Author: Desmond Tutu
Review By: G. Stephen Goode
South Africa is such an incredible country, a beautiful country and beautiful peoples meant to be a blessing to all of its people, to the continent of Africa and to the world. Archbishop Desmond Tutu has written a remarkable story of the impact of apartheid upon its people. Nelson Mandela wrote on the back cover, "The Truth and Reconciliation Commission (TRC) of South Africa has put the spotlight on all of us...In its hearings Desmond Tutu has conveyed our common pain and sorrow, our hope and confidence in the future."
This is also the story of the most incredible free elections that the world has witnessed and how South Africa avoided a much anticipated bloodshed. With so many other countries that have looked evil in the face in their history and have had much different results than South Africa. Why is that? This book gives the reader the reasons why this process succeeded.
Archbishop Tutu was surprised as a pastor and a man of faith to be asked to chair this committee with so many lawyers, parliamentarians, judges, health care workers and people of other faiths who could have capably led this commission. He also was about to retire and looking forward to it. One can easily see on page 49-50 why lawyers and people who understand government were needed when the law was passed establishing the TRC that the following conditions were allowed for amnesty:
1. The act for which amnesty was required should have happened between 1960, the year of the Sharpeville massacre, and 1994, when President Mandela was inaugurated as the first democratically elected South African head of state.
2. The act must have been politically motivated. Perpetrators did not qualify for amnesty if they killed for personal greed, but they did qualify if they committed the act in response to an order by, or on behalf of, a political organization, such as the former apartheid state and its satellite Bantustan homelands, or a recognized liberation movement such as the ANC or PAC.
3. The applicant had to make a full disclosure of all the relevant facts relating to the offense for which amnesty was being sought.
4. The rubric of proportionality had to be observed-- that the means were proportional to the objective.
If those conditions were met, said the law, then amnesty "shall be granted."
The Commission dealt with issues of remorse, impunity and justice amongst a very diverse group of people as well as compensation and related issues. President Mandela must have seen something different in appointing a pastor and Archbishop as the Chair that this was indeed going to be a spiritual process rather than merely political. Dealing with issues such as forgiveness, reconciliation and reparation were not normal discussion and decision making in the halls of government.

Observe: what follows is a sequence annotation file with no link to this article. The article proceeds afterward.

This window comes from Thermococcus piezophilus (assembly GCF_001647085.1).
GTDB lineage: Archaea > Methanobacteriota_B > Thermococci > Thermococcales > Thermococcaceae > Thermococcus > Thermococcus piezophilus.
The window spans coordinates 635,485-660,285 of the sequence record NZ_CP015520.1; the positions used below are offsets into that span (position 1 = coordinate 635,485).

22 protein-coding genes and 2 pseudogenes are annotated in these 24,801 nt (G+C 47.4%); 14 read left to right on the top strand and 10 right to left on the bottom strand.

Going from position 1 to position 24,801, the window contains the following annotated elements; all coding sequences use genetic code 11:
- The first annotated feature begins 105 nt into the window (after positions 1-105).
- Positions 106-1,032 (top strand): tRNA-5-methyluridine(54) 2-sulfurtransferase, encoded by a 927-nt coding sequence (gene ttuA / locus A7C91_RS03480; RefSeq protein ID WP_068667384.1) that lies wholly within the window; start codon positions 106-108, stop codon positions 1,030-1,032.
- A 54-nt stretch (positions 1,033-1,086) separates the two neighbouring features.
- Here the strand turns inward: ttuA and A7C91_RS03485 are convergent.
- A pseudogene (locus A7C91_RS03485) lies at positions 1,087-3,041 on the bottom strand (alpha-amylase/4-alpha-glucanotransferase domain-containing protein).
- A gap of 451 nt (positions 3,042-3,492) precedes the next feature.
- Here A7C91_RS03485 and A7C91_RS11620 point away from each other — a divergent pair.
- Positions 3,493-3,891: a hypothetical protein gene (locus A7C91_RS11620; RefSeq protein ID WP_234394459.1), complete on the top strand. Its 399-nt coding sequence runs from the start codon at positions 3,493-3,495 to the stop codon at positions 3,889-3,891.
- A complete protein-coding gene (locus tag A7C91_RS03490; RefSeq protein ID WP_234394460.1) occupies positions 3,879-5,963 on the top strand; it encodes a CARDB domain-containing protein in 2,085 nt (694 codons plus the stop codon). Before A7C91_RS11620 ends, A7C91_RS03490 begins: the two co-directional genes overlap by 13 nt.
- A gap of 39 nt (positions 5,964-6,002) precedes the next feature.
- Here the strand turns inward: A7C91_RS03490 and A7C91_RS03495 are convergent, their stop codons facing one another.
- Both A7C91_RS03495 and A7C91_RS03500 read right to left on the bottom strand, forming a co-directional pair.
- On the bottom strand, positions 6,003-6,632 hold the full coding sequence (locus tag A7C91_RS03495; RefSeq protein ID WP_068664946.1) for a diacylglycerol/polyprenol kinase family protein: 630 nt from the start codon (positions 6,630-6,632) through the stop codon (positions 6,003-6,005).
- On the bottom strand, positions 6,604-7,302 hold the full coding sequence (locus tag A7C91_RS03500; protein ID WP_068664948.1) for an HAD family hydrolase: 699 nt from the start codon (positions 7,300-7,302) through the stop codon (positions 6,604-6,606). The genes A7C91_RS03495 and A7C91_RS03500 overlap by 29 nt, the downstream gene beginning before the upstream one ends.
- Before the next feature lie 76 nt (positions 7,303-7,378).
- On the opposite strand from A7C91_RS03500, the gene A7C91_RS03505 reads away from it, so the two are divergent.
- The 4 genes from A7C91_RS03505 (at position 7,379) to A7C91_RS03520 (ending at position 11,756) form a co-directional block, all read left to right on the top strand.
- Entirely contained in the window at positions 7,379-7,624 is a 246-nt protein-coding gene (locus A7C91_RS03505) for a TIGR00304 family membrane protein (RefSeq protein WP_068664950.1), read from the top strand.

Faith informed the Commissions discussions and particularly the Christian faith. I was deeply impressed with Desmond Tutu, how practical he is, how articulate he is and how his faith informs all that he does. An example on page 82/83- " It was a relief as the Commission to discover that we were all really children of Adam and Eve. When God accosted Adam and remonstrated with him about contravening the order God had given about not eating a certain fruit, Adam had been less than forthcoming in accepting responsibility for that disobedience. No, he shifted the blame to Eve, and when God turned to Eve, she too had taken a leaf from her husband;s book (not the leaf with which she tried to ineffectually to hide her nakedness) and tried to pass the buck. We are not sure how the serpent responded to the blame being pushed on it. So we should have thus not not have been surprised at how reluctant most people were to acknowledge their responsibility for atrocities done under apartheid. They were just being the descendants of their forebears and behaving true to form in being in the denial mode or blaming everyone and everything except themselves."
"So frequently we in the commission were quite appalled at the depth of depravity to which human beings could sink and we would, most of us, say that those who committed such dastardly deeds were monsters because the deeds were monstrous. But theology prevents us from doing this. Theology reminded me that, however diabolical the act, it did not turn the perpetrator into a demon. We had to distinguish between the deed and the perpetrator, between the sinner and the sin, to hate and condemn the sin while being filled with compassion for the sinner... theology said they still, despite the awfulness of their deeds, remained children of God with the capacity to repent, to be able to change."
This is really a book about forgiveness and reconciliation for awful things done to fellow human beings. It is a book about the scandal of love and grace given to people in the example of Jesus. It is a story of people just being able and encouraged to tell their awful stories of evil done to them, their loved ones and their neighbors. It is a story of how within each of us is the capacity for this same kind of evil. It is also the story of people who have suffered so much, instead of lusting for revenge, they had this extraordinary willingness to forgive. I was deeply moved by this book and I think you will be as well.